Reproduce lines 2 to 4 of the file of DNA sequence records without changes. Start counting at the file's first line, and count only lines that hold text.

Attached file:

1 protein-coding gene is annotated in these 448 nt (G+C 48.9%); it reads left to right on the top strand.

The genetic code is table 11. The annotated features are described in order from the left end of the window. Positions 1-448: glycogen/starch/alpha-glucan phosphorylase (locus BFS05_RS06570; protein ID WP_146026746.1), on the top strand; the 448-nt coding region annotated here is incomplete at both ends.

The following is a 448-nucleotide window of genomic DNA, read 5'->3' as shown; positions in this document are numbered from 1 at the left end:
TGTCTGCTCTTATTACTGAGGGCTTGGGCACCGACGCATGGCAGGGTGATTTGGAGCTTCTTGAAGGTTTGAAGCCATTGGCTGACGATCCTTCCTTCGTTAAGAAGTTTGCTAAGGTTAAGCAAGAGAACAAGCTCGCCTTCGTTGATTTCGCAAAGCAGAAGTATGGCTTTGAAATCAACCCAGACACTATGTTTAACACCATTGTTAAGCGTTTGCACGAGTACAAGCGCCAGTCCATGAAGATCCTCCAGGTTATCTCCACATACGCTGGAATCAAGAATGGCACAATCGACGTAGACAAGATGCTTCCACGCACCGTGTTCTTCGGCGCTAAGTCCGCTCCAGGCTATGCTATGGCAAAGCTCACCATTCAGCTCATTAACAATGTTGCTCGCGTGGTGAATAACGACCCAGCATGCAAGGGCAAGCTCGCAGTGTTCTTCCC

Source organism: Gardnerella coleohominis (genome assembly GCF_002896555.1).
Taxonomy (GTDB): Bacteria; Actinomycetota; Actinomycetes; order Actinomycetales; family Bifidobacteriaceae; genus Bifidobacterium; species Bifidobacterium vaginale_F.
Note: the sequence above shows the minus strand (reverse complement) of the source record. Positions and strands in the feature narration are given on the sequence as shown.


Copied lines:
The genetic code is table 11. The annotated features are described in order from the left end of the window. Positions 1-448: glycogen/starch/alpha-glucan phosphorylase (locus BFS05_RS06570; protein ID WP_146026746.1), on the top strand; the 448-nt coding region annotated here is incomplete at both ends.

The following is a 448-nucleotide window of genomic DNA, read 5'->3' as shown; positions in this document are numbered from 1 at the left end:
TGTCTGCTCTTATTACTGAGGGCTTGGGCACCGACGCATGGCAGGGTGATTTGGAGCTTCTTGAAGGTTTGAAGCCATTGGCTGACGATCCTTCCTTCGTTAAGAAGTTTGCTAAGGTTAAGCAAGAGAACAAGCTCGCCTTCGTTGATTTCGCAAAGCAGAAGTATGGCTTTGAAATCAACCCAGACACTATGTTTAACACCATTGTTAAGCGTTTGCACGAGTACAAGCGCCAGTCCATGAAGATCCTCCAGGTTATCTCCACATACGCTGGAATCAAGAATGGCACAATCGACGTAGACAAGATGCTTCCACGCACCGTGTTCTTCGGCGCTAAGTCCGCTCCAGGCTATGCTATGGCAAAGCTCACCATTCAGCTCATTAACAATGTTGCTCGCGTGGTGAATAACGACCCAGCATGCAAGGGCAAGCTCGCAGTGTTCTTCCC